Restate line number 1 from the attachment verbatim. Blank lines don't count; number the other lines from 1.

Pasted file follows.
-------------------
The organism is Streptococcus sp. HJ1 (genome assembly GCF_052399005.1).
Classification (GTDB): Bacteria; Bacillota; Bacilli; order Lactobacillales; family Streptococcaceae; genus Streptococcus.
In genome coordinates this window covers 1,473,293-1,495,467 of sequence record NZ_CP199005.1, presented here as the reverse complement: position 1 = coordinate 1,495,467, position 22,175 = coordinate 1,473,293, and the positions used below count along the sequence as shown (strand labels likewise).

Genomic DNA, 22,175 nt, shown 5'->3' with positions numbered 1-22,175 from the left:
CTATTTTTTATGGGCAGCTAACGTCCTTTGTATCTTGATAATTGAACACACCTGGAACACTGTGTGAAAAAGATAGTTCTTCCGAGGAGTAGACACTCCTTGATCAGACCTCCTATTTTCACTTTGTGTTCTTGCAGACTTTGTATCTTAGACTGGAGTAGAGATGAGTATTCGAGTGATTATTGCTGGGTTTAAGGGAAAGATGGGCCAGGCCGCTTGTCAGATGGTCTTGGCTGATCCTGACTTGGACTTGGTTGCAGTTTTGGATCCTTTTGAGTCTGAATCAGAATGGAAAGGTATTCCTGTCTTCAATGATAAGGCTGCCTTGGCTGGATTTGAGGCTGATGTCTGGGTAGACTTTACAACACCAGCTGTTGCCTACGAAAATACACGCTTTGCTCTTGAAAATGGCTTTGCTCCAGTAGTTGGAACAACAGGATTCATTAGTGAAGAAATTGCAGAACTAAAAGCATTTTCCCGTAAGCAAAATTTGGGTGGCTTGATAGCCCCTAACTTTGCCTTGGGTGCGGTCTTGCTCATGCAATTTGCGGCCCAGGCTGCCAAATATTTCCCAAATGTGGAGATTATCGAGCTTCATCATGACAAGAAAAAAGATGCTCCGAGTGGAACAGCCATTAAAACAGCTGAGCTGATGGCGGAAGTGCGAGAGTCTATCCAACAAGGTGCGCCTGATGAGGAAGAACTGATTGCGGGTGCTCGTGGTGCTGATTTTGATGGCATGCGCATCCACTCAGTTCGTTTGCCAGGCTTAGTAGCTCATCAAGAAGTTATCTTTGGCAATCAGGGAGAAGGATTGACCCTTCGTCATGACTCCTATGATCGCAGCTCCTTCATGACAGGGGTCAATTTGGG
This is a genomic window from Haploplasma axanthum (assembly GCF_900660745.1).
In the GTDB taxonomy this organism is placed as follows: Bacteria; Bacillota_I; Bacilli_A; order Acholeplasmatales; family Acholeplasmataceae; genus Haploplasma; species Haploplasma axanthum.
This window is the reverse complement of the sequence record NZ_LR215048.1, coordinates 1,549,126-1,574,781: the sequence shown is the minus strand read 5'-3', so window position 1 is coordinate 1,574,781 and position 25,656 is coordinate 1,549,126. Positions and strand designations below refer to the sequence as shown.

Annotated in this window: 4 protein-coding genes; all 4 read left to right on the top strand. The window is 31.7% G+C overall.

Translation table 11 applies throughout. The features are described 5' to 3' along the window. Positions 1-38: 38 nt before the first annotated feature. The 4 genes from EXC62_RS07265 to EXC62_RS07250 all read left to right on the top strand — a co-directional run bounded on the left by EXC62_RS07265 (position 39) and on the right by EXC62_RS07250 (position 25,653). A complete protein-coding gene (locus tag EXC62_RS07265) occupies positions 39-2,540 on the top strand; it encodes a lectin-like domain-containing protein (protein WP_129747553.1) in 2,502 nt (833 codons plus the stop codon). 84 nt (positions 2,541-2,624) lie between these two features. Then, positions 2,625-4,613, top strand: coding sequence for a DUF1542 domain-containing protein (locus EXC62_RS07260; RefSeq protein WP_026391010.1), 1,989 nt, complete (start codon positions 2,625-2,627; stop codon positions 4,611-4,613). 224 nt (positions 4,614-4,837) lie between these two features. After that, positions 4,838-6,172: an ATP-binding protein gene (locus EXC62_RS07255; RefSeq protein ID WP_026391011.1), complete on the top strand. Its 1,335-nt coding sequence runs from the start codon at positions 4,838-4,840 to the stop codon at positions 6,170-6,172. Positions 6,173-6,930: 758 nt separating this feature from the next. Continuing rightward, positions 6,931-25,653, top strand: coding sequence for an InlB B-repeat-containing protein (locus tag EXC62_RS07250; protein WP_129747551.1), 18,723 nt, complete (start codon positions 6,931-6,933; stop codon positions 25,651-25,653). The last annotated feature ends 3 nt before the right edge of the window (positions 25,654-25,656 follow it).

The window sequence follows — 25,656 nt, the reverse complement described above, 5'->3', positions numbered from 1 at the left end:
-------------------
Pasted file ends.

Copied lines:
The organism is Streptococcus sp. HJ1 (genome assembly GCF_052399005.1).